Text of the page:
The Magazine

The Politics of Bioethics

From the May 10, 2004 issue: Playing defense isn't enough.

May 10, 2004, Vol. 9, No. 33 • By ERIC COHEN and WILLIAM KRISTOL
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Just a few months earlier, researchers working with animals showed that it is possible to produce both eggs and sperm from embryonic stem cells, including eggs from male embryos and sperm from female embryos. This means that it might be possible, someday soon, to produce a human child with two male parents or two female parents--and even a human child whose mother, father, or both is a dead embryo. Still other researchers fused together male and female embryos to produce a genderless human hybrid. Chinese researchers have already produced chimeric clones using rabbit eggs and human DNA. And what now seems prosaic--the destruction of IVF embryos for their stem cells--is a growing practice, with a number of states (New Jersey, California) contemplating new public funding initiatives, and a number of universities (Harvard, Stanford) actively creating new embryo research institutes.

While this research has proceeded, the political debate on bioethics has stalled. President Bush's August 2001 decision established an important moral principle, but also left an ambiguous legacy. The moral principle is that society as a whole, using taxpayer money, will not endorse the destruction of human embryos for any purpose; and it will not create public incentives for embryo destruction in the future. Zealous critics have denounced the policy as the 21st-century equivalent of silencing Galileo--attacking the president directly for imposing his personal religious views on science, and often ignoring the fact that Congress, not the president, made the law that prohibits federal funding of embryo research. More sober critics have argued that because more stem cell lines have been produced since the president's decision, these new lines should also be eligible for funding. The "life and death decision," they argue, has once again already been made. But moving the date of eligibility would undermine the moral logic of the Bush policy. It would send the message that the date will keep moving, and that embryo destruction today will be publicly funded tomorrow.

But the Bush decision, while principled, is also a partial decision: It offers no practical proposal for limiting embryo research in the private sector, though it probably discourages some scientists from engaging in research that cannot get NIH funding. It does not confront the question of what to do about excess embryo creation in in vitro fertilization (IVF) clinics during fertility treatment, or what to do about the roughly 400,000 embryos now frozen "in storage." (Only 3 percent of these frozen embryos, by the way, have been made available by their parents for research purposes.) Finally, the Bush decision gives the nation a stake in the success of embryonic stem cell research as a whole, and probably benefits (indirectly) those who destroy embryos with private funds by advancing the field.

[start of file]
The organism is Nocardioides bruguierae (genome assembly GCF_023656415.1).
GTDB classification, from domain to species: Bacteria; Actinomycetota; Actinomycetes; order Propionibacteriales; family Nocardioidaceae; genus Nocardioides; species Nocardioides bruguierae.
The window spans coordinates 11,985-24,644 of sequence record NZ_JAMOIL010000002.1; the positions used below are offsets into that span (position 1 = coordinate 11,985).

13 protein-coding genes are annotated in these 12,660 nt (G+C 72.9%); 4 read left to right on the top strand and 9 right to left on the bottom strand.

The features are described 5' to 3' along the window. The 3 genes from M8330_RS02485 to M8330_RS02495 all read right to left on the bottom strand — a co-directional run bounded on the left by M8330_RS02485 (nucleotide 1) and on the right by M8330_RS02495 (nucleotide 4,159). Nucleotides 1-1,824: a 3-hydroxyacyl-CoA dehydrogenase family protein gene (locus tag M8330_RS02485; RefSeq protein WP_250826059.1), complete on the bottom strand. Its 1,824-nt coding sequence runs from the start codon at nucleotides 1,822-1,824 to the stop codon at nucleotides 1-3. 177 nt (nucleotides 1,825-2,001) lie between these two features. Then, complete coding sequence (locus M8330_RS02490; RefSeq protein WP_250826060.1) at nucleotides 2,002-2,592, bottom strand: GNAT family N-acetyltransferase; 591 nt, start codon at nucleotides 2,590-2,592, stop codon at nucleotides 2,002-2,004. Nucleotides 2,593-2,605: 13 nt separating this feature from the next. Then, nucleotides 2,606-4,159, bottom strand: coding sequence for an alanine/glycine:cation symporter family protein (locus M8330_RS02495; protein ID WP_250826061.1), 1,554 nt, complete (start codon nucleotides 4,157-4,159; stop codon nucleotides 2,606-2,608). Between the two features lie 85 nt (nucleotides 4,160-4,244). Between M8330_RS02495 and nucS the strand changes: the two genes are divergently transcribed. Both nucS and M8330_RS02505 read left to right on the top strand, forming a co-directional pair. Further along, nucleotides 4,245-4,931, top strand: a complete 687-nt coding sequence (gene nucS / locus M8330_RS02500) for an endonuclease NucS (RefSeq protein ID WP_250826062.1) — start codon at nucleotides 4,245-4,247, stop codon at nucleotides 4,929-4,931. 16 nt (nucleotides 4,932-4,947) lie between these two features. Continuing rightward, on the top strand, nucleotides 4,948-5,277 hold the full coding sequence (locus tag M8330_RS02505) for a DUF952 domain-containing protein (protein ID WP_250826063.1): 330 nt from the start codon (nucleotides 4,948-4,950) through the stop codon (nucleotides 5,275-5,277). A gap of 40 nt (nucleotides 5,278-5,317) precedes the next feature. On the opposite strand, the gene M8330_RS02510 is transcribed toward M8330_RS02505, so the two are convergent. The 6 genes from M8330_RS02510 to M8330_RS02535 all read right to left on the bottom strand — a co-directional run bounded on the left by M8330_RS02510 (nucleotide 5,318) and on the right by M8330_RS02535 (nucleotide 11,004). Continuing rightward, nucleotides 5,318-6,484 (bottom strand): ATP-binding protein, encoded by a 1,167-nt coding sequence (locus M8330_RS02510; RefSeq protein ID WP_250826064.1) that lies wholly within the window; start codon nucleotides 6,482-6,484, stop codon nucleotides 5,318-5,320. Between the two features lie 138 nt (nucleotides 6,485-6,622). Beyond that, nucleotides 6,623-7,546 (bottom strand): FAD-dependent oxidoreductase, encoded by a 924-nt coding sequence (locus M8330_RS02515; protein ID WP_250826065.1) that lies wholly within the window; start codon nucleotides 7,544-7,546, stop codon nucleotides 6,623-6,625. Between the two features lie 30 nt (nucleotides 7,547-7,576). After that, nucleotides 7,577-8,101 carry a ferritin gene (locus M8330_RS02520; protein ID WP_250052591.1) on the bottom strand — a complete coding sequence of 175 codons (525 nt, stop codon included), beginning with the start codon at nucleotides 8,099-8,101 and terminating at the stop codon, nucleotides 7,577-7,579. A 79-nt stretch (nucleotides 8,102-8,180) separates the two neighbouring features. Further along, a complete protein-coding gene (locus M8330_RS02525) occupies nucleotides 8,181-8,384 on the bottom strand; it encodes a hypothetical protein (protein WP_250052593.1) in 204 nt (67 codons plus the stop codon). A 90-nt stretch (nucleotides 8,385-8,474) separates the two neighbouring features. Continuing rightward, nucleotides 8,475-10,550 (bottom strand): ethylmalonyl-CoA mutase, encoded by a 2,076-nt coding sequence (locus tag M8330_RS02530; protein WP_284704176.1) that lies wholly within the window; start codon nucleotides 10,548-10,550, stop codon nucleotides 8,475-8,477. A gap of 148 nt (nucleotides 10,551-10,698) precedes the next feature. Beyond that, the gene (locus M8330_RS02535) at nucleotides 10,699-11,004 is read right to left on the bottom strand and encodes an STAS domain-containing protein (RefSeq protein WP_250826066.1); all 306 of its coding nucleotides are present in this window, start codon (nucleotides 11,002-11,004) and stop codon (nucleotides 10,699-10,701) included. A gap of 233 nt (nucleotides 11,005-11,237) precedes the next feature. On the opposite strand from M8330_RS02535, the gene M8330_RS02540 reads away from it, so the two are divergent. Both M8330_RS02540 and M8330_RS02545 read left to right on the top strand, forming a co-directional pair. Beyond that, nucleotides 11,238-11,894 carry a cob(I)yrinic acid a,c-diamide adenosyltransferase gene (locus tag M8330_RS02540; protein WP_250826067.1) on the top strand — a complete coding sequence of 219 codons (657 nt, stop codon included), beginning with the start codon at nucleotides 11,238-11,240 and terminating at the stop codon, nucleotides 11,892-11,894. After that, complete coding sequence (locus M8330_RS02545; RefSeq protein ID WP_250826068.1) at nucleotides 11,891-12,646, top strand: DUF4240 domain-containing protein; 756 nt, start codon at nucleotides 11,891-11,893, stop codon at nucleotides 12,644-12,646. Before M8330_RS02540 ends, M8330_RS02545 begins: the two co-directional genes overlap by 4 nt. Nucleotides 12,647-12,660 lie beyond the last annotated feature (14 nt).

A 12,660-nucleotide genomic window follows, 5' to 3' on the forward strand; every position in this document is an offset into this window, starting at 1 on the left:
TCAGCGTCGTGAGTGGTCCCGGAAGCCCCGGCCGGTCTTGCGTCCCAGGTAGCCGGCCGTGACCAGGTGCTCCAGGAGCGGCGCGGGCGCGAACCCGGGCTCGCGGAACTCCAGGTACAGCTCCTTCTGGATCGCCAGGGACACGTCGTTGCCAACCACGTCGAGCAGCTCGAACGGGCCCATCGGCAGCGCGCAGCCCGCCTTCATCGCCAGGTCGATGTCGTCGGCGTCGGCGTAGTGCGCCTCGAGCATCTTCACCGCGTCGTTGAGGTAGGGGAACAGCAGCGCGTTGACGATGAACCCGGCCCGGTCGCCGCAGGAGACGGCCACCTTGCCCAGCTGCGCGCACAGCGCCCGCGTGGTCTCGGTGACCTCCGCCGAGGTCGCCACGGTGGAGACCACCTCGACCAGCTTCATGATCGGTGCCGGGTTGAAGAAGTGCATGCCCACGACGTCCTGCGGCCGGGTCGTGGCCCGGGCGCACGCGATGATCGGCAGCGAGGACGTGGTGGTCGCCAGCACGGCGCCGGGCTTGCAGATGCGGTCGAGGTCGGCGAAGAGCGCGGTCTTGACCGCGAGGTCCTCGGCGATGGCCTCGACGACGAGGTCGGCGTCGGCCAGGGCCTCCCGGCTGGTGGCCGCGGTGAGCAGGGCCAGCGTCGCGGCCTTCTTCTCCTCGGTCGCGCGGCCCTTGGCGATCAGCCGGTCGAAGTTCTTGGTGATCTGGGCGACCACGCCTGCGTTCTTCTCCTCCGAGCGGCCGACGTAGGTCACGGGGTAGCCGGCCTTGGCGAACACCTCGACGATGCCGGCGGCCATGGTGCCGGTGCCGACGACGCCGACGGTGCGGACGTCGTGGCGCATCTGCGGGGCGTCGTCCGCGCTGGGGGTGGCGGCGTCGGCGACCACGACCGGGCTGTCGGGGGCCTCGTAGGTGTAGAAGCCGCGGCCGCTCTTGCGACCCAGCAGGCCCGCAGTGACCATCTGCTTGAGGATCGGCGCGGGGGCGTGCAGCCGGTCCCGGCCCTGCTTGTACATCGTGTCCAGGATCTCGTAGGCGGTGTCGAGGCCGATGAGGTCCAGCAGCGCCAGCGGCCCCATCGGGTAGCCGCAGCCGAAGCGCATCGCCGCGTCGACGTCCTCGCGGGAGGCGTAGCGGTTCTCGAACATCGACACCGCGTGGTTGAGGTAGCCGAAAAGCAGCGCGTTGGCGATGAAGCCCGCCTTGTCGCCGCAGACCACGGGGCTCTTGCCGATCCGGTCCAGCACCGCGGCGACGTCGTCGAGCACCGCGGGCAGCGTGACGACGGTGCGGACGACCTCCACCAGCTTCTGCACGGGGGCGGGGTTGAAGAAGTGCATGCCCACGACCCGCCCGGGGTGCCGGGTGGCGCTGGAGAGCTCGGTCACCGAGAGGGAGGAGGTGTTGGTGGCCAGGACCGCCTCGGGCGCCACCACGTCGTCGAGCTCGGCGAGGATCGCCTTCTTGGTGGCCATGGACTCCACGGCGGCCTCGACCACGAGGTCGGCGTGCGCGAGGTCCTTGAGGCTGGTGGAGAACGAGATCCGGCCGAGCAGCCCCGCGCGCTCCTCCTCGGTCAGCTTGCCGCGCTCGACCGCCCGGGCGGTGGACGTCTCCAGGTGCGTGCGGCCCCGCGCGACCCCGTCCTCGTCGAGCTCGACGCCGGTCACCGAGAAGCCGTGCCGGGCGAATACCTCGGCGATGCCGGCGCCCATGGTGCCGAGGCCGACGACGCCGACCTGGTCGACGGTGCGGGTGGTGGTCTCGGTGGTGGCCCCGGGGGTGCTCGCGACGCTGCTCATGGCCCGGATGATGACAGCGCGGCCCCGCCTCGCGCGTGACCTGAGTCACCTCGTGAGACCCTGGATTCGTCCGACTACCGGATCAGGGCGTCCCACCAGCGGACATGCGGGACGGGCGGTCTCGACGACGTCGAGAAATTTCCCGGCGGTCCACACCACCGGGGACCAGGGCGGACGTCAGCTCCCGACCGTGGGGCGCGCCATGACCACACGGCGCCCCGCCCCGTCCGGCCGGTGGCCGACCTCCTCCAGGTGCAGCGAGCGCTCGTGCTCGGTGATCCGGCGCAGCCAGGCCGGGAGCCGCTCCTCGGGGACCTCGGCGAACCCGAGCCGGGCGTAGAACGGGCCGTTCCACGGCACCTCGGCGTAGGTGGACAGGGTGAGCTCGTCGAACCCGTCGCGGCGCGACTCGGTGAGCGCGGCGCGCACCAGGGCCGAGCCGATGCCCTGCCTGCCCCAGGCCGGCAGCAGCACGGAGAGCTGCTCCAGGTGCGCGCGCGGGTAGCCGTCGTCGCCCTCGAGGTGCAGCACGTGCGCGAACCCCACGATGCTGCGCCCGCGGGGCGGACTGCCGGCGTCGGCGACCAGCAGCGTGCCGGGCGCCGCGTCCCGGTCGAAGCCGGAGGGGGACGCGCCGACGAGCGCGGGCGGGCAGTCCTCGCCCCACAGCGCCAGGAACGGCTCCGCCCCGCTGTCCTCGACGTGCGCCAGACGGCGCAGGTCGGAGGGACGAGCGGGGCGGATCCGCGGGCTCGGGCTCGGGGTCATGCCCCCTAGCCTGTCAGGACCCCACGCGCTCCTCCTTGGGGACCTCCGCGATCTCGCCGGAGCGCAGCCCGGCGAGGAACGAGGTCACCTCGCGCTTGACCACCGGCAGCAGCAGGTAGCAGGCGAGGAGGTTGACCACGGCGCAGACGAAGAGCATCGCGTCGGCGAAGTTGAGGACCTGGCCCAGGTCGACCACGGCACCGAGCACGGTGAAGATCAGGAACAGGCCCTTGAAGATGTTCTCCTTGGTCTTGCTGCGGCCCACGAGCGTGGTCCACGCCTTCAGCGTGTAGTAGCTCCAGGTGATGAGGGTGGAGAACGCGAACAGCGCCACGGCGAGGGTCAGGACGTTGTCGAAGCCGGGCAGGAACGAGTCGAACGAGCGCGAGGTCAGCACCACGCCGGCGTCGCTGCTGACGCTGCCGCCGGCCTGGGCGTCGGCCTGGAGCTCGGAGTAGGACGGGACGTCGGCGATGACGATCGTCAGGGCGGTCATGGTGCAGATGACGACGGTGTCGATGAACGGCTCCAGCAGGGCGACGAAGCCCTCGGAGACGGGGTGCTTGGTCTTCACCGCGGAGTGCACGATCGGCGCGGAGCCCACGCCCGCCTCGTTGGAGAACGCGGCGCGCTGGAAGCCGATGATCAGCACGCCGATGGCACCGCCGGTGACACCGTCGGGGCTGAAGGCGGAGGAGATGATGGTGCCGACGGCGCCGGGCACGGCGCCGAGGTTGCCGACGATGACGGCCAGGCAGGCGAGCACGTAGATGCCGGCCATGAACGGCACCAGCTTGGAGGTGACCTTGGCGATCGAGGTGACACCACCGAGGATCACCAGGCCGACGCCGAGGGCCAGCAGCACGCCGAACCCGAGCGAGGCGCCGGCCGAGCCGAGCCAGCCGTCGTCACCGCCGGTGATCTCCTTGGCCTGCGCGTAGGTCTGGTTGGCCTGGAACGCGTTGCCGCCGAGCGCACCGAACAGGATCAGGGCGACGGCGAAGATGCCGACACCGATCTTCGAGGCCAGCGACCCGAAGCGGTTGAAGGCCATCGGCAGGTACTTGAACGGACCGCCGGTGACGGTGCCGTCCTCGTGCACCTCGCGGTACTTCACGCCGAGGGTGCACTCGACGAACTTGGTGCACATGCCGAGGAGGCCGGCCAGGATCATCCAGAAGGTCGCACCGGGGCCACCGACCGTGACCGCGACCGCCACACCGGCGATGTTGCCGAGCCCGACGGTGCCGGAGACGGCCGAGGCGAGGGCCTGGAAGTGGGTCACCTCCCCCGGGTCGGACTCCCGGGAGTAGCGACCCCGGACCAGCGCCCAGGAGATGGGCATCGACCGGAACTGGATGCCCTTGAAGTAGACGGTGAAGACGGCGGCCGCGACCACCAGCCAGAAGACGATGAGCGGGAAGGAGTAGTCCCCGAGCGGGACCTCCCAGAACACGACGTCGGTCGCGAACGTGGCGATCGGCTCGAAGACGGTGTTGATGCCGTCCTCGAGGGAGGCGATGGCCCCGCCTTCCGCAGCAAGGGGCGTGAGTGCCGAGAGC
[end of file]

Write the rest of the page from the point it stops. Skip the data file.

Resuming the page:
In the end, neither side in the embryo debate is happy with the current policy: Embryo research opponents lament the ongoing destruction of embryos in the private sector; embryo research advocates resent the limits on funding. But both sides also fear that things could get worse than they are now--that is, funding limits could loosen (the conservative worry) or legal restrictions could tighten (the liberal worry). The difference, however, is that research supporters are on the offensive--lobbying Congress and the president to make the funding policy more liberal, and aggressively seeking funding in individual states. Embryo research opponents, by contrast, are on the defensive: trying to preserve the Bush policy, with little hope or expectation of banning embryo research in the private sector.

In the one area where conservatives have tried to set broader limits on biotechnology--human cloning--the political fight remains stalled. Since 2001, the cloning debate has been a battle between two competing bills: the Brownback bill and the Hatch-Feinstein bill. The Brownback bill would ban all human cloning, including the creation and destruction of cloned embryos for research. The Hatch-Feinstein bill would endorse the creation and use of cloned embryos for research, then mandate the destruction of all cloned embryos to prevent the production of cloned children. The Brownback bill is the best way to stop the creation of cloned children, by stopping this act at the very first step. And it would set an important precedent that we should not "create human life solely for research and destruction." The Hatch-Feinstein bill, by contrast, makes the American public an accomplice in this troubling practice, and it creates for the first time a class of human life--cloned embryos--that must by law be destroyed.